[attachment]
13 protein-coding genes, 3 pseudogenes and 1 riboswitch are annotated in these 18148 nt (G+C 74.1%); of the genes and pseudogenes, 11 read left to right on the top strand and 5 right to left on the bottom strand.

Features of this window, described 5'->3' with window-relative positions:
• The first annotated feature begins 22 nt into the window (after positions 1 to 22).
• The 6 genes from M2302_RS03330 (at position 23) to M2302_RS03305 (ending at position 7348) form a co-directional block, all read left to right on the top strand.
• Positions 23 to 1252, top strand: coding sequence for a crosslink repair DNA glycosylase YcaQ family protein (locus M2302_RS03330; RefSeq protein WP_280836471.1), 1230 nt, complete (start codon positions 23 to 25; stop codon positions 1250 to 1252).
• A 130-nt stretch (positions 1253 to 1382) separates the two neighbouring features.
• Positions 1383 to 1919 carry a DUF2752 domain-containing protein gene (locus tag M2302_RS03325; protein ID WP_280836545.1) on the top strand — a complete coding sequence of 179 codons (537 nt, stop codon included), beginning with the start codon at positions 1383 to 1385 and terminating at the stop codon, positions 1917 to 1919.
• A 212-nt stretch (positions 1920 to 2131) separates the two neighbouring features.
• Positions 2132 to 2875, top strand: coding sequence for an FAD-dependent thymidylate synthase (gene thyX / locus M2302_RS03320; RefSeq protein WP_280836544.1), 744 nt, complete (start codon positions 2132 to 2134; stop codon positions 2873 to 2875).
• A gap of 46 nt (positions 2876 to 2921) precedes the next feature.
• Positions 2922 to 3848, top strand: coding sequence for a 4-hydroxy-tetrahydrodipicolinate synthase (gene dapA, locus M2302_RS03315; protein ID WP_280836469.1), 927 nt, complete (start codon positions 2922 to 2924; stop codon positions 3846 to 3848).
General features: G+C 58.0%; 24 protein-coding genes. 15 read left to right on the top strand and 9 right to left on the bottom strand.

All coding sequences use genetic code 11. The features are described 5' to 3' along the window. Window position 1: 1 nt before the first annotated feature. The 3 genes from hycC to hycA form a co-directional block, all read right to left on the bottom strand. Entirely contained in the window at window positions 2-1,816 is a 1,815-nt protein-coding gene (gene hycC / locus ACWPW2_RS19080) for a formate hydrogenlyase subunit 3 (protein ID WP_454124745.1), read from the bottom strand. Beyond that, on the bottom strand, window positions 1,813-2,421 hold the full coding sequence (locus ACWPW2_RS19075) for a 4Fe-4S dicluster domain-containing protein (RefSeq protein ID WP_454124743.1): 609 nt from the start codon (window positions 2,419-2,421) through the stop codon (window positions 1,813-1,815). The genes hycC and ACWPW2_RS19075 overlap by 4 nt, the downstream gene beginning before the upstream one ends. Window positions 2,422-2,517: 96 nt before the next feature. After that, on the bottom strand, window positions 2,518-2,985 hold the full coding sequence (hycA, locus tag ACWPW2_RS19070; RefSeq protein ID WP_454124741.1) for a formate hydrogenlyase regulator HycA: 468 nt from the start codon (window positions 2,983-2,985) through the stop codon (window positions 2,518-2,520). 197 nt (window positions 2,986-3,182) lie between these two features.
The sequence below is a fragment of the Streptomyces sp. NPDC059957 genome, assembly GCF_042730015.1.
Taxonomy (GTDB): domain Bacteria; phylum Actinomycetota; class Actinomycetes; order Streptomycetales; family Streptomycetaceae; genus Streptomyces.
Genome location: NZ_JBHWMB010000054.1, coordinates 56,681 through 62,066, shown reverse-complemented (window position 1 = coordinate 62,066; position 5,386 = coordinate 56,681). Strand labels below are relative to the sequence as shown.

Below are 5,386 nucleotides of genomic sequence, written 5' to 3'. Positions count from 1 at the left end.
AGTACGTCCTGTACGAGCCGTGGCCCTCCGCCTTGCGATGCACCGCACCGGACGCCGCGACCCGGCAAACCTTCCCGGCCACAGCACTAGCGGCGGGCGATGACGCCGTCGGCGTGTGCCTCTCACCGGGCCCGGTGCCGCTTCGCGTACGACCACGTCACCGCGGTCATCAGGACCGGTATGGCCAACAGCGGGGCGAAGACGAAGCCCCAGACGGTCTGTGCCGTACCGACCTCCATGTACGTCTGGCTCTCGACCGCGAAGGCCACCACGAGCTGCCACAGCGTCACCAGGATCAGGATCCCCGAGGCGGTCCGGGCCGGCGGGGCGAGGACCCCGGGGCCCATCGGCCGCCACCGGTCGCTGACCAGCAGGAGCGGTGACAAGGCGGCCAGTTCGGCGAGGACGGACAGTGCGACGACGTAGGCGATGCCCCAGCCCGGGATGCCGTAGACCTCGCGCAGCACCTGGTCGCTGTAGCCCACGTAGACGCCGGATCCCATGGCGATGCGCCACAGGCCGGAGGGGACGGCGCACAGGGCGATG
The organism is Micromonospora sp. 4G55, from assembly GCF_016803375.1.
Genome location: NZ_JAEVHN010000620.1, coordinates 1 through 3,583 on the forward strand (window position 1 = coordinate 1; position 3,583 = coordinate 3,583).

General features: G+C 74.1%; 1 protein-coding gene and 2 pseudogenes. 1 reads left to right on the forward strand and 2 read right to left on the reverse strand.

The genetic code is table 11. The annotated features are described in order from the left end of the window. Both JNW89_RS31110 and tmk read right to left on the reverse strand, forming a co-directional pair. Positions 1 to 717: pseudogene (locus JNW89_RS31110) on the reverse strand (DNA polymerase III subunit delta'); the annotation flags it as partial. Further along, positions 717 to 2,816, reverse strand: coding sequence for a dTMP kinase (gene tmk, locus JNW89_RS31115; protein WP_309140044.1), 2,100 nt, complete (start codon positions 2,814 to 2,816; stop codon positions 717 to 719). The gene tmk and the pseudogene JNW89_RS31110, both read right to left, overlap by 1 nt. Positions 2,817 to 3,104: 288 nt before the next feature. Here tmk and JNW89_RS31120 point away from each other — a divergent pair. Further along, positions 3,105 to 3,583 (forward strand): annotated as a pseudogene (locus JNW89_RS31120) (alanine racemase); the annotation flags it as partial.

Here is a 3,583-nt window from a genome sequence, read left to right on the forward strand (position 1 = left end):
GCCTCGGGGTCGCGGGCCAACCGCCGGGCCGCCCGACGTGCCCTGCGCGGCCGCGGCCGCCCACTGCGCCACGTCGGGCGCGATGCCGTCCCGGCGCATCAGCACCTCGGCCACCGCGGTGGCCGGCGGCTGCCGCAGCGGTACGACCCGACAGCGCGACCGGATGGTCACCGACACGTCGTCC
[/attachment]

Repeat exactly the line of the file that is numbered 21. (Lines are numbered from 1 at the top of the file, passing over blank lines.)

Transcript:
General features: G+C 74.1%; 1 protein-coding gene and 2 pseudogenes. 1 reads left to right on the forward strand and 2 read right to left on the reverse strand.